What I've seen recently is that some people -- they're like audiophiles. They want to get the best, and they want it to work together. So, there's a lot to choose from at the higher layers of this ecosystem. It seems like this ecosystem is growing at a high rate. Except for probably the non-commodity switch level.

Light Reading: Well, even there -- it depends what you mean by "commodity," but the Broadcom Corp.-based switches, the companies like Arista Networks Inc. -- they'd been built up quite a bit.

Meyer: Sure. No matter what you do in software, eventually somebody's going to have to switch packets. That part's not going to go away.

To Page 2

(3)  | 
Comment  | 
Print  | 
Page 1 / 2 Next >
Newest First  |  Oldest First  |  Threaded View
patentchoi
50%
50%
patentchoi,
User Rank: Light Beer
1/5/2013 | 2:03:13 AM
re: Q&A: David Meyer, Brocade's New SDN Expert


Brocade's markets are mostly enterprise. Is this their play to get into carrier market ? Time will tell.

Pete Baldwin
50%
50%
Pete Baldwin,
User Rank: Light Beer
1/5/2013 | 2:03:13 AM
re: Q&A: David Meyer, Brocade's New SDN Expert


So according to Meyer, many companies are accepting the SDN analytics cycle where you mine the network for data, find out what's going on, and use that info to (if necessary) reconfigure the network.


It fits with the general premise that analytics are becoming a very important part of networking. I'm reminded of Ray's video bit from May: 


http://www.lightreading.com/blog.asp?doc_id=221210

joferrei
50%
50%
joferrei,
User Rank: Light Beer
1/5/2013 | 2:03:13 AM
re: Q&A: David Meyer, Brocade's New SDN Expert


Regarding the "SDN analytics cycle where you mine the network for data, find out what's going on, and use that info to (if necessary) reconfigure the network" -- is this cycle fast enough? Packet data bursts come and go much faster (at microsecond time scale) that server software can react. To be useful, the reconfiguration functionality needs to operate in sync with the data plane events: one needs a realtime control plane that is integrated with the date plane. Of course NMS software can provide (non-realtime-dynamic) configuration parameters for the realtime control plane (just like it does for the data plane).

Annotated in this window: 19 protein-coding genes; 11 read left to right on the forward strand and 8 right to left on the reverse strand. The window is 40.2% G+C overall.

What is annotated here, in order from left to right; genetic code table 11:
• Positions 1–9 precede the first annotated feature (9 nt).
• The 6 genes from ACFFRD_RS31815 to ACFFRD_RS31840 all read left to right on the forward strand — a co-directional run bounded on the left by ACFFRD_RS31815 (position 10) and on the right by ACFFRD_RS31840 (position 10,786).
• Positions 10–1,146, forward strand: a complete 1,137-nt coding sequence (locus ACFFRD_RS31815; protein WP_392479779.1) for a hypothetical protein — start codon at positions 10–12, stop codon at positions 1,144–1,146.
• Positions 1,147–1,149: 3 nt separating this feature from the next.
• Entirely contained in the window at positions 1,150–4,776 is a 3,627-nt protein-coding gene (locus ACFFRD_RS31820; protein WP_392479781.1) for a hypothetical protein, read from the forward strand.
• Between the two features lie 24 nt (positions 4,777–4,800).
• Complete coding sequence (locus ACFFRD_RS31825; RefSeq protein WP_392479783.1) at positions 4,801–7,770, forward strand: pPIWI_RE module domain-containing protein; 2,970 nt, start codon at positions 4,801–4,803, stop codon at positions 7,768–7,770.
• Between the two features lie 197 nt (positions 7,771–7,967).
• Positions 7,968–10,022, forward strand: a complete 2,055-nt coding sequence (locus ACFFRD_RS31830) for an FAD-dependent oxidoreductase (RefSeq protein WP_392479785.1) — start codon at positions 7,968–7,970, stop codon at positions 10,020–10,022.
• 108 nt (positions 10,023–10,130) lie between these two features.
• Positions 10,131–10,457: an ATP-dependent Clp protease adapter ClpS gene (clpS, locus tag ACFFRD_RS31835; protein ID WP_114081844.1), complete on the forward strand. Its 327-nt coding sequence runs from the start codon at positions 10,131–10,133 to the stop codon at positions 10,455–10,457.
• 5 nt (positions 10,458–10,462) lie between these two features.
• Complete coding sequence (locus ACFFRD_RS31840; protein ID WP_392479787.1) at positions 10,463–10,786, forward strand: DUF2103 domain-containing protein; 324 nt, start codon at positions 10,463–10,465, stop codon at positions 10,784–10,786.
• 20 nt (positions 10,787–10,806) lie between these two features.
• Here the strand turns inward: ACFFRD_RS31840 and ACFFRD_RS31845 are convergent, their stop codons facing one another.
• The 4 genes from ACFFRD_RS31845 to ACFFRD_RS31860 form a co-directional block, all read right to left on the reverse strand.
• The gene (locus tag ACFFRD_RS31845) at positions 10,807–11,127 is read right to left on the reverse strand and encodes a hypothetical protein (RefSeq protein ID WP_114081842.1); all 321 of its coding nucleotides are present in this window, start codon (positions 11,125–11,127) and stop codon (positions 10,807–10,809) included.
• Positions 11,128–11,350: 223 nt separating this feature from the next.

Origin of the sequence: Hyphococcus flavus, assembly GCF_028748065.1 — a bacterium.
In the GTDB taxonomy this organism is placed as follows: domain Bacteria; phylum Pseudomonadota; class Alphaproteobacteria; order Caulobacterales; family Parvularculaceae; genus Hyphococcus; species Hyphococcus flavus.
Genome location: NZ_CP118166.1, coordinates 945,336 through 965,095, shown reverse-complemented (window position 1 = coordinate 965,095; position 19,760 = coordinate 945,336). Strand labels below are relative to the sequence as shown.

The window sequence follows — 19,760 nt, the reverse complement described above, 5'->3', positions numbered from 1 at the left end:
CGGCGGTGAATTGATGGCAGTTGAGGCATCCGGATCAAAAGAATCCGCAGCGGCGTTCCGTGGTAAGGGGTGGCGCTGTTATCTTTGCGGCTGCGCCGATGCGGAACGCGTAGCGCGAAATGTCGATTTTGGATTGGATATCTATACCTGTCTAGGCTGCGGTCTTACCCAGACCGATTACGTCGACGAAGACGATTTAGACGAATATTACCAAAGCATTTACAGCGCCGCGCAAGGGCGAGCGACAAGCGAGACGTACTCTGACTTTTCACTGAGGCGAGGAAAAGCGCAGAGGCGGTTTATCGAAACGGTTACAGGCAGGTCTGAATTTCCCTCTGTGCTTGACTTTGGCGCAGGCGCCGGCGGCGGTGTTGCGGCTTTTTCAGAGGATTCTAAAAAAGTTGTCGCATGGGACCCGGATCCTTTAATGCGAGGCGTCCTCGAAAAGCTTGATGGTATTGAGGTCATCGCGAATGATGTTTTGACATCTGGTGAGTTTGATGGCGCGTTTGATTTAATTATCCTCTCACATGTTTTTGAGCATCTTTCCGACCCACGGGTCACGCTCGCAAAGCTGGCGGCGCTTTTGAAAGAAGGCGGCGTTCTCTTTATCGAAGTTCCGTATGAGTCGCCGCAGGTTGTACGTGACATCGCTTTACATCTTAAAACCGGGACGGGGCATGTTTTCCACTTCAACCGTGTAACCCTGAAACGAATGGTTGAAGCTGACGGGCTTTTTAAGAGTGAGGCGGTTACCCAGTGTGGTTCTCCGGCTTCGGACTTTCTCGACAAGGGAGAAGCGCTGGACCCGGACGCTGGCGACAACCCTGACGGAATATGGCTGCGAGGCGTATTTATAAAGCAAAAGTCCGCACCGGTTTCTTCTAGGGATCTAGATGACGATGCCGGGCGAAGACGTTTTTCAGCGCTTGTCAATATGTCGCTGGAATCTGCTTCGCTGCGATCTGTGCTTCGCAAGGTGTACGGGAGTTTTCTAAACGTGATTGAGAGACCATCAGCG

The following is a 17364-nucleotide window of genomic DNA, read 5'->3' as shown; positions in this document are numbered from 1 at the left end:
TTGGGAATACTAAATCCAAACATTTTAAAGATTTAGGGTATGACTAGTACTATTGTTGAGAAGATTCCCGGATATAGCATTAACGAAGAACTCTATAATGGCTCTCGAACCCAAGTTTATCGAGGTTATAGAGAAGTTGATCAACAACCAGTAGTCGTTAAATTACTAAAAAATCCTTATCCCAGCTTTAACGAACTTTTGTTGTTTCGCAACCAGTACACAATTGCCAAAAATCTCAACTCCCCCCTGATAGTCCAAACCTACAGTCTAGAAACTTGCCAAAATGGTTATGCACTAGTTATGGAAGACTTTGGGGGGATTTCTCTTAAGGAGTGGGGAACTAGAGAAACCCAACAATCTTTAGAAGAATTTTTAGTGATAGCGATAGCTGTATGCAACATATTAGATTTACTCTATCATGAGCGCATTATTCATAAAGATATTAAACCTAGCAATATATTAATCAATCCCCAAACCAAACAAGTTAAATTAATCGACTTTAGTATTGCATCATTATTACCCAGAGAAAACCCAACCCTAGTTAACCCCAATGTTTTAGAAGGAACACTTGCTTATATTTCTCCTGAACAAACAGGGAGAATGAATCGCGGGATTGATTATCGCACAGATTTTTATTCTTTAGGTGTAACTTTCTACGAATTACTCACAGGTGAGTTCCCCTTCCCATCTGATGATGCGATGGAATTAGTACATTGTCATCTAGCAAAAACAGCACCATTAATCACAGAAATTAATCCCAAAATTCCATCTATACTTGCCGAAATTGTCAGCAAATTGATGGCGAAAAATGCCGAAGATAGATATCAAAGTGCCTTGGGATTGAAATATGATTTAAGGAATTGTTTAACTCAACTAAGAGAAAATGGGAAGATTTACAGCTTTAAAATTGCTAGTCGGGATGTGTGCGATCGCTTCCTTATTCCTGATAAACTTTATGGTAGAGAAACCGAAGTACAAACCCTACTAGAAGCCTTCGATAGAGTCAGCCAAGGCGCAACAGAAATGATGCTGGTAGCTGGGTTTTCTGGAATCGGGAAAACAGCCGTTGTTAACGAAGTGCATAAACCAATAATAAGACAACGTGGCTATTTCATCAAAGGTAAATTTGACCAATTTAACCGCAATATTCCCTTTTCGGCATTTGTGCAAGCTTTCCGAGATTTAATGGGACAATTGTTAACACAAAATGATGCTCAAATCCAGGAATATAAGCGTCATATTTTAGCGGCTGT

Flash Poll
LRTV Custom TV
A New Security Paradigm in SDN/NFV

7|28|14   |   02:54   |   (0) comments


Paul Shaneck, Global Director Network Solutions for Symantec, discusses the evolving virtualized network, explaining how Symantec is leading the security discussion as it relates to SDN and NFV, and helping to ensure the network is protected and compliant.
LRTV Documentaries
Sprint's Network Evolution

7|24|14   |   14:59   |   (0) comments


Sprint's Jay Bluhm gives a keynote speech at the Big Telecom Event (BTE) about Sprint's network and services evolution strategy, including Spark.
LRTV Documentaries
BTE Keynote: The Software-Defined Operator

7|24|14   |   18:43   |   (1) comment


Deutsche Telekom's Axel Clauberg explains the concept of the software-defined operator to the Big Telecom Event (BTE) crowd.
Light Reedy
Numbers Are In: LR's 2014 Salary Survey

7|24|14   |   1:25   |   (7) comments


Our fourth annual Salary Survey paints a picture of who's hiring, firing, earning, and yearning for a change in the telecom industry.
LRTV Custom TV
Driving the Network Transformation